Using active study strategies can help you remember information better. Writing summary sheets or study guides, using flashcards, and creating mind maps are three examples of active study strategies. It is helpful to try one or more of these strategies to find out which one works best for you.
Making flashcards is a great way to learn terminology and definitions. Quizlet is a free online resource that you can use to create interactive study sets, diagrams, and flashcards.
Read&Write's Vocabulary List is another helpful resource for studying terminology. Conestoga students can download the full version of Read&Write below:
For reading, writing, studying, & research
The full version of Read&Write is available for all current Conestoga students and employees to download using the links above.
Compatibility: Windows and Mac computers
Interested in creating mind maps for studying? Our Assistive and Learning Technologies staff recommend the following free mind mapping and brainstorming tools:
Mind mapping & brainstorming tool
Compatibility: Online, desktop software for Mac and Windows, Android and iOS mobile devices
Cost: Free. Conestoga students have access to Mindomo while attending school. If you are interested in trying this software, please Book an Appointment with the Teach Me Tech Lab.
Online mind mapping tool
Compatibility: Online browser based
To learn more about using mind mapping tools and Read&Write for studying, book an appointment with our Assistive and Learning Technologies staff.
Watch the video and read the information below for some strategies to help you create an effective study group.
What do you want to get out of your study group? Possible goals include:
There are two basic approaches to study groups. You can choose how to approach studying based on the needs of your group.
Informal Study Groups: The group meets and either goes through class material or reviews questions. (Easy! Just get together with your notes)
Structured Study Groups: You and your group decide what you would like to go over in advance so that you can prepare. The group may even assign tasks or parts of the material for each person to be the “expert.” (Harder! - More work is required before you meet)
When different people work together, they can all contribute in different ways. People have different strengths and skills that they bring to a group, and they can fill different roles that match their skills. These roles, such as Facilitator, Innovator, or Resource Gatherer, work together to help the group succeed. You can learn more about some different roles in a group in the Group Roles tab.
When you decide to form a study group, begin by planning how you would like the study group to run. Decide on the following things with your group members:
You can use this Planning Your Study Group checklist - opens in a new window to help you form your study group.
In study groups, you can use the fact that you are working with others to your advantage. There are some study activities that you need other people for! Here are some study techniques that you can use with your group.
Have each person come up with study questions from class notes or the textbook. You can also use a test review or the questions in a textbook. Once your group has come up with questions, you can all use them to come up with your own answers. For example, if you have an upcoming anatomy test, you can try to figure out what questions are most likely to appear on the test.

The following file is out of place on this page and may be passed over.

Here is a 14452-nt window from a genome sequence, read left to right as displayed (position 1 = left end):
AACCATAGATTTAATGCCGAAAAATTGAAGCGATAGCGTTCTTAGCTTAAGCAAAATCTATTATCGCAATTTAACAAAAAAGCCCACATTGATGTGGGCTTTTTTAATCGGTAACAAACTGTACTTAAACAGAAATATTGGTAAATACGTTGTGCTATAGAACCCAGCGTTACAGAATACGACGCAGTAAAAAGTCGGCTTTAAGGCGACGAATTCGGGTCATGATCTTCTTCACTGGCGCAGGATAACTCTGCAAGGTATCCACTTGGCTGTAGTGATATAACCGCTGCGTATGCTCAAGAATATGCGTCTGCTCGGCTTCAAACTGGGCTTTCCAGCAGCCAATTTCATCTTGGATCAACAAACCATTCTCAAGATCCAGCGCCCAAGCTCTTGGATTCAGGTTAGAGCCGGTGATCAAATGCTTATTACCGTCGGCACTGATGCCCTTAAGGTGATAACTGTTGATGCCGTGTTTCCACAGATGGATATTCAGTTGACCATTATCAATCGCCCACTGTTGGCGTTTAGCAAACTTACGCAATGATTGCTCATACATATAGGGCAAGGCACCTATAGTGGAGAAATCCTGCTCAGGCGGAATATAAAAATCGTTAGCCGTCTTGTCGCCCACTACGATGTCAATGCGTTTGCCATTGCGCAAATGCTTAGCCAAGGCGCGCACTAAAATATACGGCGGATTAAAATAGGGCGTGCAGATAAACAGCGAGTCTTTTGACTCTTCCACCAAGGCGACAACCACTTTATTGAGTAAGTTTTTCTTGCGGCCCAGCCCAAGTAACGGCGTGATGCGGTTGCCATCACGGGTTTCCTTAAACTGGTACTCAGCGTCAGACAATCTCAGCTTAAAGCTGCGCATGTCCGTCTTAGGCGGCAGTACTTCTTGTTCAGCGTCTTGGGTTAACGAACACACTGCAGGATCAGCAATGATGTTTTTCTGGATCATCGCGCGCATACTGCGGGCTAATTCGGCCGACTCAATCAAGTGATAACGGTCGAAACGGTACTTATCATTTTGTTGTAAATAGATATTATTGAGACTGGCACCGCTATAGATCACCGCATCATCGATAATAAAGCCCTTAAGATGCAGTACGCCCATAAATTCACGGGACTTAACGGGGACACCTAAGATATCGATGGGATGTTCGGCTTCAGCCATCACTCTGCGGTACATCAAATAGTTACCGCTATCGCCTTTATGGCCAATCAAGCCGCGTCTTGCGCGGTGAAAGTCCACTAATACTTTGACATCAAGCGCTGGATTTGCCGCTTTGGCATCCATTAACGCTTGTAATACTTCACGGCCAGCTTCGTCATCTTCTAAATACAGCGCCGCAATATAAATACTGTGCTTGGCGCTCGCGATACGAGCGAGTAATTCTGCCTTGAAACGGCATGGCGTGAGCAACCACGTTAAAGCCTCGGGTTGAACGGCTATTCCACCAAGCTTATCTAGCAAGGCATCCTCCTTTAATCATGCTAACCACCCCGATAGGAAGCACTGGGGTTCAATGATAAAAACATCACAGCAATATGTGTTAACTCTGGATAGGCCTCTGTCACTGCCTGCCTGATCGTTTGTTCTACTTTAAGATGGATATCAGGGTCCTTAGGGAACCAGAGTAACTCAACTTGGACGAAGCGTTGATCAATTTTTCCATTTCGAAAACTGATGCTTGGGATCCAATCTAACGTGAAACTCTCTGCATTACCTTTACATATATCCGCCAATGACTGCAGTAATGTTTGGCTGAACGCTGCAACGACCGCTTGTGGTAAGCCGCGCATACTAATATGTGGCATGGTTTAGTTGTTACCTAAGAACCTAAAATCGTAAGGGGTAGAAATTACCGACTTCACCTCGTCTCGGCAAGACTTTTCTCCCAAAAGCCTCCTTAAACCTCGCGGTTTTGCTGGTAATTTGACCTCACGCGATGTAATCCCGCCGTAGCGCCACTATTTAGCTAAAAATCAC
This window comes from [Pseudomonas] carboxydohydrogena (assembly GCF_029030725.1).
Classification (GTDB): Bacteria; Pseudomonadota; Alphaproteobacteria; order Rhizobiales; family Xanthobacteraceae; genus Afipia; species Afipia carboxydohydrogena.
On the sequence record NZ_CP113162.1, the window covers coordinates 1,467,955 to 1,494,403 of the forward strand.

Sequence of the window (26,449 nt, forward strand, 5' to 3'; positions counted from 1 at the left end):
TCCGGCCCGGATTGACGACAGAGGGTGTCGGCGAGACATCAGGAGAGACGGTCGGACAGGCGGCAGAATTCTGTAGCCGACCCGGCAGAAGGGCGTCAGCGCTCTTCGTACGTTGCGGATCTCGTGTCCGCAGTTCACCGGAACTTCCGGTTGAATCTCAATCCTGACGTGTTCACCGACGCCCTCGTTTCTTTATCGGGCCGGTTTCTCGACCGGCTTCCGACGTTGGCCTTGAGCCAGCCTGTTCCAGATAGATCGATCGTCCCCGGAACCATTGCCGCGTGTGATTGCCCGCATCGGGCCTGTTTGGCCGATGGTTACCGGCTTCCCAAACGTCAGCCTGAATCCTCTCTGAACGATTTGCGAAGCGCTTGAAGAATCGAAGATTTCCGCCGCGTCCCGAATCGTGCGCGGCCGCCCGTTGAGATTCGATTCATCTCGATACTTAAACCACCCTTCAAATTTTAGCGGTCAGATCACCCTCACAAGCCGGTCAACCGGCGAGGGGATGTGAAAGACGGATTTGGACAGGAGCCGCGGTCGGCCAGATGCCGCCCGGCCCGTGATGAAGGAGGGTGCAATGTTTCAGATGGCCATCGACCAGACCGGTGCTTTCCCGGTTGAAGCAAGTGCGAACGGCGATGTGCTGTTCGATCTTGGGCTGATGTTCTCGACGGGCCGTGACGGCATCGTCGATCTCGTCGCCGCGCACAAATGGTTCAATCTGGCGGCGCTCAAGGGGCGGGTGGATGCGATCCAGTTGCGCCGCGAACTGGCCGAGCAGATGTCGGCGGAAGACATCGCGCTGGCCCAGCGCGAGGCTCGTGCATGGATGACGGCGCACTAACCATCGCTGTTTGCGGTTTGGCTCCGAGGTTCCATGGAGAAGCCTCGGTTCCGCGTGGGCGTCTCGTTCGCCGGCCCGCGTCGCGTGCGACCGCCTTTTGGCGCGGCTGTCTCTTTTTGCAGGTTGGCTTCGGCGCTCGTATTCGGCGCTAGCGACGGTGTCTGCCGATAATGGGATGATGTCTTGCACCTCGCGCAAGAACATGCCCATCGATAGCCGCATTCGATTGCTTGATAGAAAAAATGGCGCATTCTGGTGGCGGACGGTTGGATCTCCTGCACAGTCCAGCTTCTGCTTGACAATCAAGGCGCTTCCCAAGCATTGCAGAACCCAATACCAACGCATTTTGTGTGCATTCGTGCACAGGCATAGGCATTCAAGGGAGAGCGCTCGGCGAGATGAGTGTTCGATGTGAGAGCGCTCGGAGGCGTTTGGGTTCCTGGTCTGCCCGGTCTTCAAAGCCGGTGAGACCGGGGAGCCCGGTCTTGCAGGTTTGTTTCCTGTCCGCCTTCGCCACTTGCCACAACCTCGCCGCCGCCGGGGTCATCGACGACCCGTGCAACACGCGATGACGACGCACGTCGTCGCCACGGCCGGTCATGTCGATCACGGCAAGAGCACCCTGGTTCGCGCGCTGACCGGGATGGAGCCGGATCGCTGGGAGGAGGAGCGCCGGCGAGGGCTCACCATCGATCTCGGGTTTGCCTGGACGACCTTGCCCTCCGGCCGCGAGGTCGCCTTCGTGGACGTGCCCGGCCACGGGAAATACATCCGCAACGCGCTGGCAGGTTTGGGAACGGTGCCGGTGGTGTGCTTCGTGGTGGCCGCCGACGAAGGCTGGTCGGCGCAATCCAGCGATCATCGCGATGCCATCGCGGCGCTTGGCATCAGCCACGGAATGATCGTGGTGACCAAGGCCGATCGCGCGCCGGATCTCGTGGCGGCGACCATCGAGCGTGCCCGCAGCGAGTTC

Come up with a list of terms or key concepts. Then, take turns having people summarize each term or concept in their own words.
You can even turn this into a game. Have each person write down what they think the definition of a term is, then have one person read the actual definition.
Games are a good way to make studying a bit more fun. Here are examples of the types of games you can come up with to help you remember information:
On campus, you can make use of a range of resources, such as those that follow, to help you study:
Figure out what concepts group members are having trouble remembering. Divide these concepts up and have each person come up with a memory tool, a song, a rhyme, etc. to remember the idea. Share your tools with the group. For example, are you having trouble remembering the names of essential amino acids? Try an acronym (like PVT. TIM HALL) to remember. For help, check out the module on Memorizing and Understanding Concepts.
People have different strengths and skills that they bring to a group, and they can fill different roles that match their skills. Read more about the different types of roles in a study group below so you can figure out how you and other members can contribute.
These roles are adapted from the following lists:
The content is available under CC BY NC SA 4.0
Zoom is a video conferencing tool that you can use to meet with your group. Watch the video below to learn more about how to use it. You can also use one of the other meeting tools listed on this page.
Unless otherwise specified, all resources in this box are reused from the Study Skills Hub by The Learning Portal / Le Portail d'Apprentissage, College Libraries Ontario and are licensed under a CC BY-NC 4.0 International License. The binocular icon under the "Studying" tab has been replaced with an updated icon that is different from the original source material.
Please note that the icons that appear in this box are used through a Noun Project Pro License and require appropriate attribution if reused.
The following tutorial outlines strategies to help you better remember important information:
You will be prompted to log in to LinkedIn Learning™ with your Conestoga credentials to access this course.